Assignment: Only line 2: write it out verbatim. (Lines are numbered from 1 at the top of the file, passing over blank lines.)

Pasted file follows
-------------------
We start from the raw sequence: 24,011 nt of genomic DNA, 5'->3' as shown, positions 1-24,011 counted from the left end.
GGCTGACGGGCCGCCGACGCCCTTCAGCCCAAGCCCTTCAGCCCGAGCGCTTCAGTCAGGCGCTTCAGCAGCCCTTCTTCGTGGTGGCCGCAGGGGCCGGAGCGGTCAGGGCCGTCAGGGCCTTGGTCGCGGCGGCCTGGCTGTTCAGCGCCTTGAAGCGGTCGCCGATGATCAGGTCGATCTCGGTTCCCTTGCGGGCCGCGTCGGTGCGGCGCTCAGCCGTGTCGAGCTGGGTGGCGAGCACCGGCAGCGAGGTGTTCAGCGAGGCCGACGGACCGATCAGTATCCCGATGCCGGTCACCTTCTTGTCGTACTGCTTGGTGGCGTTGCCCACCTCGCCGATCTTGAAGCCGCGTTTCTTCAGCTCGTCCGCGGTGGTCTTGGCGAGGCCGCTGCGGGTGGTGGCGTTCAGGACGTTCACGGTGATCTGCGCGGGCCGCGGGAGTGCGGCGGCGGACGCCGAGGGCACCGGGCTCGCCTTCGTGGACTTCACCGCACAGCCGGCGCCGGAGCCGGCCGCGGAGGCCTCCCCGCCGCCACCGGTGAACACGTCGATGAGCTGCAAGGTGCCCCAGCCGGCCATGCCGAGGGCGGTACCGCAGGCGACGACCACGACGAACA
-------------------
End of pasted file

GGCTGACGGGCCGCCGACGCCCTTCAGCCCAAGCCCTTCAGCCCGAGCGCTTCAGTCAGGCGCTTCAGCAGCCCTTCTTCGTGGTGGCCGCAGGGGCCGGAGCGGTCAGGGCCGTCAGGGCCTTGGTCGCGGCGGCCTGGCTGTTCAGCGCCTTGAAGCGGTCGCCGATGATCAGGTCGATCTCGGTTCCCTTGCGGGCCGCGTCGGTGCGGCGCTCAGCCGTGTCGAGCTGGGTGGCGAGCACCGGCAGCGAGGTGTTCAGCGAGGCCGACGGACCGATCAGTATCCCGATGCCGGTCACCTTCTTGTCGTACTGCTTGGTGGCGTTGCCCACCTCGCCGATCTTGAAGCCGCGTTTCTTCAGCTCGTCCGCGGTGGTCTTGGCGAGGCCGCTGCGGGTGGTGGCGTTCAGGACGTTCACGGTGATCTGCGCGGGCCGCGGGAGTGCGGCGGCGGACGCCGAGGGCACCGGGCTCGCCTTCGTGGACTTCACCGCACAGCCGGCGCCGGAGCCGGCCGCGGAGGCCTCCCCGCCGCCACCGGTGAACACGTCGATGAGCTGCAAGGTGCCCCAGCCGGCCATGCCGAGGGCGGTACCGCAGGCGACGACCACGACGAACA